Range Report: Gorilla Ammunition Field Test
Article first appeared at Cheaper than dirt.
Gorilla Ammunition’s loads have favorably impressed me with good quality control, excellent cartridge integrity and accuracy.While there are many types of ammunition available, ranging from inexpensive steel-case loads we don’t expect much accuracy from to match-grade rifle ammunition we expect to group into a dime at 100 yards, so ammunition must be chosen with care. The object we examine may give a good first impression, but its properties are the determining factor in any further purchases—and Gorilla brings plenty of performance.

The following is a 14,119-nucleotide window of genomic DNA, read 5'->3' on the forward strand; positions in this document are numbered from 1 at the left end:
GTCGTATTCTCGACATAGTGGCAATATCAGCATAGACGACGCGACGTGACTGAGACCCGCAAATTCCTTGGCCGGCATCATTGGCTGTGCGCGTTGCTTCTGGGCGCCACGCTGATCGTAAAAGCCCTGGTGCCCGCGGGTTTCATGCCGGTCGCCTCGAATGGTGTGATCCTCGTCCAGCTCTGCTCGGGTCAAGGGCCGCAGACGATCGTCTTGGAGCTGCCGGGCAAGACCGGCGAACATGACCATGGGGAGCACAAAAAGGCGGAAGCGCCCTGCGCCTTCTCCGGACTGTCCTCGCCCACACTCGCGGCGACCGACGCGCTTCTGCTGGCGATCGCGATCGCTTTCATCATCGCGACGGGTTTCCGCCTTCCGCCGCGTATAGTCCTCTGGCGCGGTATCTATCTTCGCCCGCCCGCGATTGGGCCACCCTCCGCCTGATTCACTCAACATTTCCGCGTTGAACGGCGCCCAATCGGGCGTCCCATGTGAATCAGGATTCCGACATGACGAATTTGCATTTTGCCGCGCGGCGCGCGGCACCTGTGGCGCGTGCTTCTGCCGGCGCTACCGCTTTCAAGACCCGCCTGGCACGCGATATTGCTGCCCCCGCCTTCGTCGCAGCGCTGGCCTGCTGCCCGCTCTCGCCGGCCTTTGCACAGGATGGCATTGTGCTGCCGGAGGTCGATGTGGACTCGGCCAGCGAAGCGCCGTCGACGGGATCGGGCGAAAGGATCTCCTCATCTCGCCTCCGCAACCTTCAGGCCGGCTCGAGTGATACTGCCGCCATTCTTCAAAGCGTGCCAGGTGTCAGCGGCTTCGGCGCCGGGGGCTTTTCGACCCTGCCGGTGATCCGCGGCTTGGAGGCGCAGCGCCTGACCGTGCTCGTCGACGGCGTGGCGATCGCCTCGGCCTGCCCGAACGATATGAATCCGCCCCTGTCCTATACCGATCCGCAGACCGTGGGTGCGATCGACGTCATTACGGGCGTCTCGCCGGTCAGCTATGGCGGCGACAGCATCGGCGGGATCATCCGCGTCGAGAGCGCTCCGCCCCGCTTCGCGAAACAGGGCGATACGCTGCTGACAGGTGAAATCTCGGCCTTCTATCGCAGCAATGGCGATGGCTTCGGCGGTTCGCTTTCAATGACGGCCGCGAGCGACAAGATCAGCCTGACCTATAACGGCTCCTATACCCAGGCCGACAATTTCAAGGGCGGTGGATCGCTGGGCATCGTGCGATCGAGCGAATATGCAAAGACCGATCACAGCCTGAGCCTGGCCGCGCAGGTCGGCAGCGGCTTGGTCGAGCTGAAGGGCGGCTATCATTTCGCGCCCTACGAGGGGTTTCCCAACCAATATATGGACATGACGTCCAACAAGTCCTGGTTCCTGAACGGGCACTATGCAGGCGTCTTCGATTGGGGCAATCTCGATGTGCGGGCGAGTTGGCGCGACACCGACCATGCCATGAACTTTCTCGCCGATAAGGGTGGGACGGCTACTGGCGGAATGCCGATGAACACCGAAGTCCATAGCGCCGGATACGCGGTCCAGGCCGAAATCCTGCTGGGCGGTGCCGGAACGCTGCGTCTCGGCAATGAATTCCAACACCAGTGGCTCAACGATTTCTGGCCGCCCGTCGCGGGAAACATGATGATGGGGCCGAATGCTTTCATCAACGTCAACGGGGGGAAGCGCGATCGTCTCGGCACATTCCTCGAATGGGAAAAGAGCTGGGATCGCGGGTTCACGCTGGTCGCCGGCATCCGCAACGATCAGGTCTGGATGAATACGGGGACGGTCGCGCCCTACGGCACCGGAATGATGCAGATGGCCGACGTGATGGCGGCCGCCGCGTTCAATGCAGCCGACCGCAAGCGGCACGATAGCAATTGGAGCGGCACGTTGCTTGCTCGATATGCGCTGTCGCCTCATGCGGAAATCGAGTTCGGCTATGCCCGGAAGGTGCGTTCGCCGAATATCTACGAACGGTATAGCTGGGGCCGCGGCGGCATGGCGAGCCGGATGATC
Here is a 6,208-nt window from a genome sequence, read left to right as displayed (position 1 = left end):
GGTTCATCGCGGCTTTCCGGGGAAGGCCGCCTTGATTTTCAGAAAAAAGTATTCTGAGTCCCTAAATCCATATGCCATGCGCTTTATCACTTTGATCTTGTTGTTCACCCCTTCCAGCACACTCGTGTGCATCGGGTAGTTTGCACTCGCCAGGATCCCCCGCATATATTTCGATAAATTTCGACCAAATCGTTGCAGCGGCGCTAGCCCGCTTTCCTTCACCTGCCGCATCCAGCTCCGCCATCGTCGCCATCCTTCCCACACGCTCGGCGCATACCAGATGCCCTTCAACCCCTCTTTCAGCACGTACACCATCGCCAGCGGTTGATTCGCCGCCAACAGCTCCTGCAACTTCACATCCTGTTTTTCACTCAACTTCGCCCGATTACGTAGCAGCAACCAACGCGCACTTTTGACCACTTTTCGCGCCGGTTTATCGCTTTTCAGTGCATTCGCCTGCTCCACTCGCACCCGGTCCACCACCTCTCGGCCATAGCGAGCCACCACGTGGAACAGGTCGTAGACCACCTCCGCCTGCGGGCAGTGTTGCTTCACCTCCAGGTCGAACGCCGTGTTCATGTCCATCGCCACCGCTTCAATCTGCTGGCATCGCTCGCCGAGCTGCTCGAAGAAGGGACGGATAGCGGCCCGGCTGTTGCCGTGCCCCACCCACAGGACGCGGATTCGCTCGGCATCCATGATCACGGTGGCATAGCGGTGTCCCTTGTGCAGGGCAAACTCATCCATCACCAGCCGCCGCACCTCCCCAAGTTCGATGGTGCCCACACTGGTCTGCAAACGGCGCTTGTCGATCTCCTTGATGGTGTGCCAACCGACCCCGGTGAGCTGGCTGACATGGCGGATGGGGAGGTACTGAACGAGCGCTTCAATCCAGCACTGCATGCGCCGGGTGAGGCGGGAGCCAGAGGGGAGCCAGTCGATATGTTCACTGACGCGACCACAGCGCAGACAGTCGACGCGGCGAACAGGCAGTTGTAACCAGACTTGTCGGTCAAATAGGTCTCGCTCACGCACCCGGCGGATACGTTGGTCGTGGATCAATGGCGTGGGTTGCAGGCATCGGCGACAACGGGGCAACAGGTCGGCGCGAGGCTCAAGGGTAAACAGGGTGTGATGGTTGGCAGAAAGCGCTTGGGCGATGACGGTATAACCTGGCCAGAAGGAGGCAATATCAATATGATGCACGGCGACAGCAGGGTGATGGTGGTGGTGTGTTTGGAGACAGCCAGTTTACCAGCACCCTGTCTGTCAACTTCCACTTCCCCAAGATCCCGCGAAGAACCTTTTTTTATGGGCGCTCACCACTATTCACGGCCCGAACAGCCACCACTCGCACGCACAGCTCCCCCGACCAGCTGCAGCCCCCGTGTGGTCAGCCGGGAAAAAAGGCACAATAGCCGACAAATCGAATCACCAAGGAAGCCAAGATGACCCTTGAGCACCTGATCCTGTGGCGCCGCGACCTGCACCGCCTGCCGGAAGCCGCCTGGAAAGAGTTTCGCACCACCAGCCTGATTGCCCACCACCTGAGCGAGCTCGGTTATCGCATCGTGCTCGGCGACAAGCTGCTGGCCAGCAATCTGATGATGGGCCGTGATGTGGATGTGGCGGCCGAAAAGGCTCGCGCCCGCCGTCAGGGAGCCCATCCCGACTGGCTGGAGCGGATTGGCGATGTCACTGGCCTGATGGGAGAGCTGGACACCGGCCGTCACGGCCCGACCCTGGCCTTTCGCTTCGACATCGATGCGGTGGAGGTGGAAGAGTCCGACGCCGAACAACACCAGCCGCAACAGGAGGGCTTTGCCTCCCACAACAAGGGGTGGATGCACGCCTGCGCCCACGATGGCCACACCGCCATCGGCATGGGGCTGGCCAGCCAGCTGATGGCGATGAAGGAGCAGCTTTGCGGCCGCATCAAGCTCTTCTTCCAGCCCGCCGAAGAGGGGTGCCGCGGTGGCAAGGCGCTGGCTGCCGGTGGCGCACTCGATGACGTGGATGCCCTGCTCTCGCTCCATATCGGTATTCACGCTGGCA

There are many questions concerning ammunition. The first is price, and while the price may give us pause in some cases, it’s all relative to the performance of each load. All we may ask of burner or practice loads is that they go bang! with every shot. Match-grade loads must shoot up to the potential of the rifle. We must understand that potential before we begin testing. If the rifle has delivered 1 MOA with quality factory ammunition or our own handloads, we may expect the same from a maker’s match loads. If the rifle has never delivered 1 MOA, changing ammunition isn’t always the answer. In this case, I tested Gorilla ammunition in a number of rifles that have given good to excellent results. As it turned out, the combination proved a happy one in every test program. At $17.27 per box, this is a great buy—perhaps even a bargain.